When the older LGBT+ survey respondents were asked to state what sort of housing they might prefer in the future, should they be in need of more specialist accommodation, there was a mixture of responses. Contrary to the suggestion that a one-size fits all LGBT+ specific residential home might be the answer, we found a range of opinions. Most of the lesbian-identifying women in the sample wanted gender-specific accommodation, whilst the majority of gay men preferred housing for anyone provided it was LGBT+ affirmative. Trans people were equally concerned about transphobia in LGBT+ spaces as anywhere else. Bisexual people wanted a range of options and didn’t always want LGBT+ housing.

LGBTQ+ social housing residents

Our next major study, HomeSAFE, looked at the experiences, preferences and concerns of LGBTQ social housing residents, a much understudied group within wider LGBTQI+ communities. Our research was funded by six large housing associations through HouseProud – the professional network for LGBT+ people working in the housing sector. What we found was both concerning and has been a catalyst for change in the sector. The key findings of HomeSAFE, published in a report called ‘No Place like Home’ were:

  • LGBTQ+ social housing residents are often hypervigilant around their neighbourhood and home. A third felt their neighbourhood was not a safe place to live as an LGBTQ+ person. A significant proportion (20%) of gay men reported that they regularly modified their home if their landlord or a repairs person visits to make their sexuality less visible.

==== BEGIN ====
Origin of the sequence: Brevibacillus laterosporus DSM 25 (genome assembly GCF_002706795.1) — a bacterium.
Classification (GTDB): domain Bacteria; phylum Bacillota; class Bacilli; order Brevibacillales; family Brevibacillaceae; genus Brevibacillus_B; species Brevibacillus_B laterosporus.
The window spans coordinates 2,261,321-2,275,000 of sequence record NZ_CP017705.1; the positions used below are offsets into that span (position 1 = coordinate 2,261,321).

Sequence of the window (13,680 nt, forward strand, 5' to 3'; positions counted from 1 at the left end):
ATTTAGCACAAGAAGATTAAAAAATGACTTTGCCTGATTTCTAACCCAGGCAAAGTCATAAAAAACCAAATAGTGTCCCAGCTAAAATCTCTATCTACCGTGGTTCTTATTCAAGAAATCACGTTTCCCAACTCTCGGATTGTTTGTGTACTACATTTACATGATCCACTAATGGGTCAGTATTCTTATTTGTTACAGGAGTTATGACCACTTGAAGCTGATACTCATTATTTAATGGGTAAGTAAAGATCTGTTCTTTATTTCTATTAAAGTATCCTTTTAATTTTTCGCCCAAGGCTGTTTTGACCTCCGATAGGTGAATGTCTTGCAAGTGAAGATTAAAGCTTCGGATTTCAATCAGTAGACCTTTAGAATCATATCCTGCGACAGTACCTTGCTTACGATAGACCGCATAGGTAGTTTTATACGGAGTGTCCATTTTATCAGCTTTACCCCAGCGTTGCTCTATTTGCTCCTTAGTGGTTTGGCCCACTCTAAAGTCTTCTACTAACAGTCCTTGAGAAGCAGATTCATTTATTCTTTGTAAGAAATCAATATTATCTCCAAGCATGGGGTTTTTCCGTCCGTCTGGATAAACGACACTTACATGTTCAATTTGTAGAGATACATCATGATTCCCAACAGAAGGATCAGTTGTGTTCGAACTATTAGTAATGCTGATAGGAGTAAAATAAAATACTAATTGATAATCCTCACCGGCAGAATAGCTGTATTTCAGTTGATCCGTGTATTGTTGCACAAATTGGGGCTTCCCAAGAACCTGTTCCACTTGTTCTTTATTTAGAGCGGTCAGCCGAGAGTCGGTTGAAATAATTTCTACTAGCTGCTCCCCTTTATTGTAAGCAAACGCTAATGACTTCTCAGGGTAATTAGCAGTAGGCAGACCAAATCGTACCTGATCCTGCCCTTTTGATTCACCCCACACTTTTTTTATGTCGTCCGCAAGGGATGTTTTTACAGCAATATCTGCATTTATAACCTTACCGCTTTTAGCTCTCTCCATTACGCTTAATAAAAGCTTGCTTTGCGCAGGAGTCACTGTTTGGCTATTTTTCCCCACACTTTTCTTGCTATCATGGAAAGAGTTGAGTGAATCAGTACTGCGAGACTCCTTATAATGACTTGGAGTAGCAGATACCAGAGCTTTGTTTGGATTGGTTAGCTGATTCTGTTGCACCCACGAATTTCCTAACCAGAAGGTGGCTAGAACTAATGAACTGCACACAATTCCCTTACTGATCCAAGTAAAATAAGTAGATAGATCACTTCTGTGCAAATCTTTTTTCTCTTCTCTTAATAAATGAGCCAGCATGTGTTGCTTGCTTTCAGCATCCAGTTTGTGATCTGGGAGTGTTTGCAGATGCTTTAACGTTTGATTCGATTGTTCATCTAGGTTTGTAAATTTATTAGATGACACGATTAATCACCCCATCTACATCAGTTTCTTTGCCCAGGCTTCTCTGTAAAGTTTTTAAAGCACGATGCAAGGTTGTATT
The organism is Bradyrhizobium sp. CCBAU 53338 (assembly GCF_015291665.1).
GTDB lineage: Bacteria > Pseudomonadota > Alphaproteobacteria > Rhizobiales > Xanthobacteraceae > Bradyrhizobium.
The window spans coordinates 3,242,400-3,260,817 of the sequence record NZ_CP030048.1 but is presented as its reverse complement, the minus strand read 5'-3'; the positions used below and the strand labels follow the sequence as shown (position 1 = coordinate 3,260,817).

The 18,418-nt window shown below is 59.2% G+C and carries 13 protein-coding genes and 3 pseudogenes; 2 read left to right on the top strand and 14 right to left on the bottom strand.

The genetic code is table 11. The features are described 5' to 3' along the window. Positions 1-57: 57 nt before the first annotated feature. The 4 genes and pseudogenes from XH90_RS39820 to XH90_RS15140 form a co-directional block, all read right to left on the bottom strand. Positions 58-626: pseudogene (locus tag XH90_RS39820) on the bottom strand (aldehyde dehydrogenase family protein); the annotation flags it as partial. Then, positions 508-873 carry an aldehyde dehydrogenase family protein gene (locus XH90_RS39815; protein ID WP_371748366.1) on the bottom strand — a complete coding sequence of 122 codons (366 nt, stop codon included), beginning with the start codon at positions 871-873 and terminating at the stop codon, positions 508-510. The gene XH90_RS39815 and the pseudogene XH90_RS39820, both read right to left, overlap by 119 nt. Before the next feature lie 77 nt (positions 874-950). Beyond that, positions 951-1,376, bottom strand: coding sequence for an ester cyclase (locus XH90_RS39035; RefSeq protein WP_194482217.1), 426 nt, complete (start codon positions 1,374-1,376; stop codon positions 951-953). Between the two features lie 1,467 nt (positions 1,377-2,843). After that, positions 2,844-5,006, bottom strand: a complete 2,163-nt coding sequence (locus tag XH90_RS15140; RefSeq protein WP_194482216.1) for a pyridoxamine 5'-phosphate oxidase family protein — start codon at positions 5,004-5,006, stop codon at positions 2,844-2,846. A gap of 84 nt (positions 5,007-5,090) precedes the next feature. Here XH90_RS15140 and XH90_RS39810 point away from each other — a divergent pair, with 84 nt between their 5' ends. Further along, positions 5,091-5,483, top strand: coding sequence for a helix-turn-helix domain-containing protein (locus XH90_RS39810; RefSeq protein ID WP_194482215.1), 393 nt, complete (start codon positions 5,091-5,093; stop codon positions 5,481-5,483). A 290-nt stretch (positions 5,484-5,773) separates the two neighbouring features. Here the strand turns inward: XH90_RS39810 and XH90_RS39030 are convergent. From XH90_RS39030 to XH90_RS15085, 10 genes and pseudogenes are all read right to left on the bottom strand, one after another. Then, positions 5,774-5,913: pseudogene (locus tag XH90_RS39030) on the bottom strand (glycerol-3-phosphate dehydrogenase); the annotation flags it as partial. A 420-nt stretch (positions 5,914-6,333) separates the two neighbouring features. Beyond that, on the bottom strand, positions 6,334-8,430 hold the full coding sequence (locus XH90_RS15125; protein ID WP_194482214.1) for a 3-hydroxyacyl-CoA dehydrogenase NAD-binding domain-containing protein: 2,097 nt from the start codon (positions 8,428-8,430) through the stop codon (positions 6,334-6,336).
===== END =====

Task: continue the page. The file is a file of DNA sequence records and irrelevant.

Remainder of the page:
• A third of survey respondents felt that their housing provider was not able to deal effectively with issues like harassment and of those who had complained, they generally felt the response was ineffective, slow and the issue was unresolved.
  • Only a half of survey respondents felt a sense of belonging to their neighbourhood, whilst a quarter reported feeling lonely. LGBTQ+ social housing residents want their housing provider to be more proactive on inclusion and be an openly LGBTQ+ supportive organisation.

Cross-cutting issues and next steps

In both of the studies outlined here, LGBTQ+ people expressed a sense of frustration that in 21st Century UK society, policy-makers and housing providers weren’t taking their concerns seriously. Around three-quarters of survey respondents in both studies wanted to see a scheme introduced to indicate that a service or organisation is really LGBTQI+ inclusive. Because of our findings we are now working with a number of housing providers, from housing associations and local government, as well as Stonewall Housing, the UK’s largest LGBT housing charity, to develop a scheme to help identify such services.

We’re also undertaking comparative research, looking at housing with long-term care in both the UK and Germany, the ‘AGEDLGBT’ project, as well as a ground-breaking new study exploring intersectional life course inequalities faced by LGBTQI+ people in four European Countries, the CILIA-LGBTQI+ project.

It is really only through further research, especially comparative research that we will be able to understand the often hidden forms of discrimination and prejudice that LGBTQI+ people continue to face in relation to their housing, despite the existence of policies and equality legislation.